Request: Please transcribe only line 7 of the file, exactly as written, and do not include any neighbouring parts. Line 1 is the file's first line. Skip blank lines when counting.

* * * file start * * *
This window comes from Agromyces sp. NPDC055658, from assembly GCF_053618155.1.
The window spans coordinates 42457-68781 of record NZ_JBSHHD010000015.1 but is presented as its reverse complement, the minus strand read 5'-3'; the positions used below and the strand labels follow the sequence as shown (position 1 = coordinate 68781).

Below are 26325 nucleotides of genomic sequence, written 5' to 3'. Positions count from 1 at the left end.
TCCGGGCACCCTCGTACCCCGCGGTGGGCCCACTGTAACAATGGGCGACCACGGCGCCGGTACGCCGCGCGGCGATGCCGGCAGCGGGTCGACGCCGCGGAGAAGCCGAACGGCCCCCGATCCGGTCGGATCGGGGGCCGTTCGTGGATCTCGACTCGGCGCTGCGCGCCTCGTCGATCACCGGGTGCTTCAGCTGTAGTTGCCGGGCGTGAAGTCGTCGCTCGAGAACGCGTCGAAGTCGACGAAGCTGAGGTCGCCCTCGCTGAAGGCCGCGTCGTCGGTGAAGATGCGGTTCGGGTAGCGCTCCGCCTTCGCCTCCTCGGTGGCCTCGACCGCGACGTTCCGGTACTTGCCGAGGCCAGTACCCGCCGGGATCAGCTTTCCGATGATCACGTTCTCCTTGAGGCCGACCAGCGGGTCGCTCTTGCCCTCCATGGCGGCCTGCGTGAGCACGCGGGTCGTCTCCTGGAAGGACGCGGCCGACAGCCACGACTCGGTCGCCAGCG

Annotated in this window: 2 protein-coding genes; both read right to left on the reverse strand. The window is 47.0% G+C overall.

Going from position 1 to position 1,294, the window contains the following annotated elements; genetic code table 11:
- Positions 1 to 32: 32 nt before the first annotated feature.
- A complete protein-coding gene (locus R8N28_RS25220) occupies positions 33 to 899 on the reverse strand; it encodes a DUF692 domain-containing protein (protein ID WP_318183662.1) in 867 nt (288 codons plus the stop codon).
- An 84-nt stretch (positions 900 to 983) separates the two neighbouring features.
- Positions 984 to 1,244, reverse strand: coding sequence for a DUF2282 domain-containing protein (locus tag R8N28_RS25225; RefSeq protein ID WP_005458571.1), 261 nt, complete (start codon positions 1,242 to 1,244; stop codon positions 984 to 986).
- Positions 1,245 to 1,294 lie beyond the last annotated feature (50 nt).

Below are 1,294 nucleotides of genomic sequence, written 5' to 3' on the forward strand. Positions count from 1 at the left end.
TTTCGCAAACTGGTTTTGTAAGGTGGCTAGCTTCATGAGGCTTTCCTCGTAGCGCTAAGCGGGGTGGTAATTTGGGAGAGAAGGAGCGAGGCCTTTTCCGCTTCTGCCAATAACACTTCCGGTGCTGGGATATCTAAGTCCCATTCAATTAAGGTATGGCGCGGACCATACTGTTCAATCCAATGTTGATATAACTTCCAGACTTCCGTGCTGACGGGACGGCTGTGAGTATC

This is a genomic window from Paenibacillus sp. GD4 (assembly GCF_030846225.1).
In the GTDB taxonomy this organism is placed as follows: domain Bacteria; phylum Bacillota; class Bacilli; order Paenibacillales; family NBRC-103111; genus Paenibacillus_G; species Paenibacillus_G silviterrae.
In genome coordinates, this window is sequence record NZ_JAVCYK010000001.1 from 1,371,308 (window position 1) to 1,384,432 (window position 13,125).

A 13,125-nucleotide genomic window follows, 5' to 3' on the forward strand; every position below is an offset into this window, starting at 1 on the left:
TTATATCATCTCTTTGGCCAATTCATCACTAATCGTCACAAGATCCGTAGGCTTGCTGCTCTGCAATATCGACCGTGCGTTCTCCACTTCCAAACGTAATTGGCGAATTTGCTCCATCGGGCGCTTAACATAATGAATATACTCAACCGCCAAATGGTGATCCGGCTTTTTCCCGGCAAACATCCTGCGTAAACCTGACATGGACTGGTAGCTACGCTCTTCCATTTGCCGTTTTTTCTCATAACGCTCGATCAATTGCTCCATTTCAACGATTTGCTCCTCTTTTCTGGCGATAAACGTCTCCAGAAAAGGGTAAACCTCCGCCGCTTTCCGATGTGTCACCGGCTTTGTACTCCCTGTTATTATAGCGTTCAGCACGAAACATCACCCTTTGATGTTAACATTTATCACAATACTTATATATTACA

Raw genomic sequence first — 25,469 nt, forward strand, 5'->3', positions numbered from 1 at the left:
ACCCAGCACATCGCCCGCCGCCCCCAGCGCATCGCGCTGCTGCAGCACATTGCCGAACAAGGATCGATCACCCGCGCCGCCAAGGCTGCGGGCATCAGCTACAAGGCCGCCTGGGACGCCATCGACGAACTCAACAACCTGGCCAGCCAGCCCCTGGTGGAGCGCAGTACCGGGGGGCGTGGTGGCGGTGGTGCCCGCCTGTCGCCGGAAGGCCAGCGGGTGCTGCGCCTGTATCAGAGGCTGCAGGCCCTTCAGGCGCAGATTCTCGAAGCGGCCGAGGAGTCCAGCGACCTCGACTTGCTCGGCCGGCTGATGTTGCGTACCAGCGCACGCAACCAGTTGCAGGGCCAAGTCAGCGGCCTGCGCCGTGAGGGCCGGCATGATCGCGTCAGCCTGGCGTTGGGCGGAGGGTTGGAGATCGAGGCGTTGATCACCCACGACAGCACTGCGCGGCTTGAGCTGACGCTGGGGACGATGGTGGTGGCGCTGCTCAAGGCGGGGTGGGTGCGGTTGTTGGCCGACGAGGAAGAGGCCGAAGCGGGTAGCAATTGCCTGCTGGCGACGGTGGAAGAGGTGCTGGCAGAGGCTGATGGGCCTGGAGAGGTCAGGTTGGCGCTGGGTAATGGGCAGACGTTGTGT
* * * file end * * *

- Positions 1 to 32: 32 nt before the first annotated feature.